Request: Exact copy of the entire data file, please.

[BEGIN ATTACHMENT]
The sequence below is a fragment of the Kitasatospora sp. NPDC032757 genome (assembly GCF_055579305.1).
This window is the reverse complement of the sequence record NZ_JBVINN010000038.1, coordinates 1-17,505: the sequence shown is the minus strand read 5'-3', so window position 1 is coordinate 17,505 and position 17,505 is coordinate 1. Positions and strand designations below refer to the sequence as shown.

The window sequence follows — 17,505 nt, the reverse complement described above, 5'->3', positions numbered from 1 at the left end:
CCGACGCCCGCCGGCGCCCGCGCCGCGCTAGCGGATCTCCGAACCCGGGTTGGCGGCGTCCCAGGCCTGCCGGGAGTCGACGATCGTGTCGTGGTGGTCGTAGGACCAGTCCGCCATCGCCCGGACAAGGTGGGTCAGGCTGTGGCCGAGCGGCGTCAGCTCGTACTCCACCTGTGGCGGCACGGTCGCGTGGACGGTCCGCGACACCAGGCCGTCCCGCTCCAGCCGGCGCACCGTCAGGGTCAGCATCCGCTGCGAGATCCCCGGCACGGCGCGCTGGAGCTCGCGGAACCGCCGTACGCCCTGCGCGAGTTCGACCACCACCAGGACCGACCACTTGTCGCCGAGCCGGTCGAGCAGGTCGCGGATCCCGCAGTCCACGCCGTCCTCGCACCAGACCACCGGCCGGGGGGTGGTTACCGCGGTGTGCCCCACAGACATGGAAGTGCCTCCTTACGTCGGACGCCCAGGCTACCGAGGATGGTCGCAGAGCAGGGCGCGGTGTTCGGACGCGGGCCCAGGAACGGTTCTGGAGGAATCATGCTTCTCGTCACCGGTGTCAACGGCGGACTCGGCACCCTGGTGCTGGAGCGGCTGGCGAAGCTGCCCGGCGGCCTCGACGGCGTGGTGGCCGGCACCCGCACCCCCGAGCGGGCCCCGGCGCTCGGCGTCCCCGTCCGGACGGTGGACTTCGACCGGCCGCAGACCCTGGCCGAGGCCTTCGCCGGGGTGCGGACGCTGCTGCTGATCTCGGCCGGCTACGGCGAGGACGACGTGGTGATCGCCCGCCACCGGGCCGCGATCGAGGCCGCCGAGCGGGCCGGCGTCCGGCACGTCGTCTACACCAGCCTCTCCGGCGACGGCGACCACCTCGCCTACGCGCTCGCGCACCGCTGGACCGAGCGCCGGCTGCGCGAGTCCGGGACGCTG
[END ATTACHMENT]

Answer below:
The sequence below is a fragment of the Kitasatospora sp. NPDC032757 genome (assembly GCF_055579305.1).
This window is the reverse complement of the sequence record NZ_JBVINN010000038.1, coordinates 1-17,505: the sequence shown is the minus strand read 5'-3', so window position 1 is coordinate 17,505 and position 17,505 is coordinate 1. Positions and strand designations below refer to the sequence as shown.

The window sequence follows — 17,505 nt, the reverse complement described above, 5'->3', positions numbered from 1 at the left end:
CCGACGCCCGCCGGCGCCCGCGCCGCGCTAGCGGATCTCCGAACCCGGGTTGGCGGCGTCCCAGGCCTGCCGGGAGTCGACGATCGTGTCGTGGTGGTCGTAGGACCAGTCCGCCATCGCCCGGACAAGGTGGGTCAGGCTGTGGCCGAGCGGCGTCAGCTCGTACTCCACCTGTGGCGGCACGGTCGCGTGGACGGTCCGCGACACCAGGCCGTCCCGCTCCAGCCGGCGCACCGTCAGGGTCAGCATCCGCTGCGAGATCCCCGGCACGGCGCGCTGGAGCTCGCGGAACCGCCGTACGCCCTGCGCGAGTTCGACCACCACCAGGACCGACCACTTGTCGCCGAGCCGGTCGAGCAGGTCGCGGATCCCGCAGTCCACGCCGTCCTCGCACCAGACCACCGGCCGGGGGGTGGTTACCGCGGTGTGCCCCACAGACATGGAAGTGCCTCCTTACGTCGGACGCCCAGGCTACCGAGGATGGTCGCAGAGCAGGGCGCGGTGTTCGGACGCGGGCCCAGGAACGGTTCTGGAGGAATCATGCTTCTCGTCACCGGTGTCAACGGCGGACTCGGCACCCTGGTGCTGGAGCGGCTGGCGAAGCTGCCCGGCGGCCTCGACGGCGTGGTGGCCGGCACCCGCACCCCCGAGCGGGCCCCGGCGCTCGGCGTCCCCGTCCGGACGGTGGACTTCGACCGGCCGCAGACCCTGGCCGAGGCCTTCGCCGGGGTGCGGACGCTGCTGCTGATCTCGGCCGGCTACGGCGAGGACGACGTGGTGATCGCCCGCCACCGGGCCGCGATCGAGGCCGCCGAGCGGGCCGGCGTCCGGCACGTCGTCTACACCAGCCTCTCCGGCGACGGCGACCACCTCGCCTACGCGCTCGCGCACCGCTGGACCGAGCGCCGGCTGCGCGAGTCCGGGACGCTG